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BCCDC flags 6 more Vancouver flights for potential COVID-19 exposure

Health officials continue to instruct British Columbians to avoid any non-essential travel outside of their home communities
airplane flight bc vancouver covid-19 exposure GettyImages-1212767978
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The British Columbia Centre for Disease Control (BCCDC) has added another round of B.C. flights to its list of public COVID-19 exposures. 

The public health agency on Saturday, Dec. 12 warned passengers who travelled aboard the following six flights that they may have been exposed to the coronavirus while flying in or out of Vancouver earlier this month:

  • Dec 2: Air Canada 222, Vancouver to Calgary (Affected rows 27-33)
  • Dec 2: Air Canada 344, Vancouver to Ottawa (Affected rows 12-16)
  • Dec 2: Air Canada 555, Los Angeles to Vancouver (Affected rows 26-32)
  • Dec 2: Air Canada/Jazz 8413, Kelowna to Vancouver (Affected rows 1-5)
  • Dec 5: Flair 8186, Calgary to Vancouver (Affected rows 13-19)
  • Dec 7: Air Canada 103, Toronto to Vancouver (Affected rows 38-4$)


Saturday's update comes following numerous B.C. flights that have been identified in recent weeks for carrying one or more individuals who have since tested positive for the virus, including two recent flights the BCCDC announced Tuesday. 

The latest additions to the list were announced one day after provincial health officer Dr. Bonnie Henry announced 737 new cases of the virus confirmed in a 24-hour period, along with 11 more deaths attributable to the coronavirus. According to Henry, there are 9,589 British Columbians currently under active public health monitoring as a result of identified exposure to known cases

As cases continue to spike, the provincial health officer implemented new orders last month instructing British Columbians to avoid any non-essential travel outside their home communities. Those orders have been extended until at least Jan. 8. 

Your flight has been identified for having COVID-19 on board. What next?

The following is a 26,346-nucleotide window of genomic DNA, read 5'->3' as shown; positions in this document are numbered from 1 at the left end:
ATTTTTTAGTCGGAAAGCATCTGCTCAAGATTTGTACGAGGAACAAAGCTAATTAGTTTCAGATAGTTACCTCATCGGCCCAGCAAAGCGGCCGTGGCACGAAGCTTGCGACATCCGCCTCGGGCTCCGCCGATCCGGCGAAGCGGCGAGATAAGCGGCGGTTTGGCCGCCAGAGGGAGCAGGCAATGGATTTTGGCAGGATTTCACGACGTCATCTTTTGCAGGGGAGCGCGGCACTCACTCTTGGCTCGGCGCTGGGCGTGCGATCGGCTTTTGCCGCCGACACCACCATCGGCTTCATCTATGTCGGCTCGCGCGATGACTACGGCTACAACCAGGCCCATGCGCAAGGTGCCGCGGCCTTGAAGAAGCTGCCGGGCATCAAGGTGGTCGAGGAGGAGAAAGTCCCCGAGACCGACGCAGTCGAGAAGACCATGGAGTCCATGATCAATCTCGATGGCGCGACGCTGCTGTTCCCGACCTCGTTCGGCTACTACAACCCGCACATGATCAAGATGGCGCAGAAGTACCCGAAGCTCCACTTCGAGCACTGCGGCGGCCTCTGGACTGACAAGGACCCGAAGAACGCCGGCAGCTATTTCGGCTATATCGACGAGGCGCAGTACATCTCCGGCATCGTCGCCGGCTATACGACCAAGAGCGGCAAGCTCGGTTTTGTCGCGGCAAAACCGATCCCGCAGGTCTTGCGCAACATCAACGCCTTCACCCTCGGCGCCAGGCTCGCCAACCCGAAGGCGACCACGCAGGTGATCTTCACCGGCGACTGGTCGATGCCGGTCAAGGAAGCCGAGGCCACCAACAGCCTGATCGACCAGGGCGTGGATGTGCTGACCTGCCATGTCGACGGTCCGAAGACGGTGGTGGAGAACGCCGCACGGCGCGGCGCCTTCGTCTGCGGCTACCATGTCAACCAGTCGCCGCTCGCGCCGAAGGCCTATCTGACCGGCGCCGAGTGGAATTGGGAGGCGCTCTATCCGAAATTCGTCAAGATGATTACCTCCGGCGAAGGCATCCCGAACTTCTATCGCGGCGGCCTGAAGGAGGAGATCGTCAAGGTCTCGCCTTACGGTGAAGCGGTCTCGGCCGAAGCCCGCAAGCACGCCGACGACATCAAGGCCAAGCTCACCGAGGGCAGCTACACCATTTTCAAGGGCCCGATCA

The BCCDC is encouraging travellers who recently returned to B.C. to check the public health agency's website for updates about flights identified for potential exposures. Passengers who flew aboard a domestic flight flagged for carrying a COVID-19 case are encouraged to self-monitor for symptoms for 14 days following their flight. 

Any passengers who have travelled outside of Canada, meanwhile, are required to self-isolate and self-monitor for symptoms for 14 days upon their arrival.

Any returning travellers who develop symptoms following their arrival in Canada should get tested for COVID-19. Individuals who test positive are required to self-isolate for a minimum of 14 days from their arrival date, or 10 days after onset of symptoms, whichever is longer.

While self-monitoring for symptoms of the virus— which may include fever, cough, chills, sore throat, loss of sense of smell or taste and many more—individuals should take and record their temperature daily, and avoid taking fever-reducing medications like acetaminophen or ibuprofen, if possible, for 14 days following their return to Canada or last known exposure to a confirmed COVID-19 case. The average normal body temperature taken orally is about 37°C, according to the BCCDC. 

For more information about self-monitoring and self-isolation, head to the BCCDC's website

Pandemic devastating travel industry

The country's two largest airlines ended their onboard seat distancing policies on July 1, raising health concerns amid a pandemic that has devastated the travel industry.

Some people continue to take to social media to ask why airlines are permitted to ignore physical distancing protocol while other businesses must adhere to them; others simply say they won't travel with airlines that don't have distancing policies in place. 

As the coronavirus pandemic rages on, the government continues to discourage Canadians from any non-essential travel outside Canada until further notice. Officials have implemented a global travel advisory that effectively "overrides other risk levels ... with the exception of any risk levels for countries or regions where we advise to avoid all travel."

- With files from The Canadian Press, Lindsay William-Ross and Elana Shepert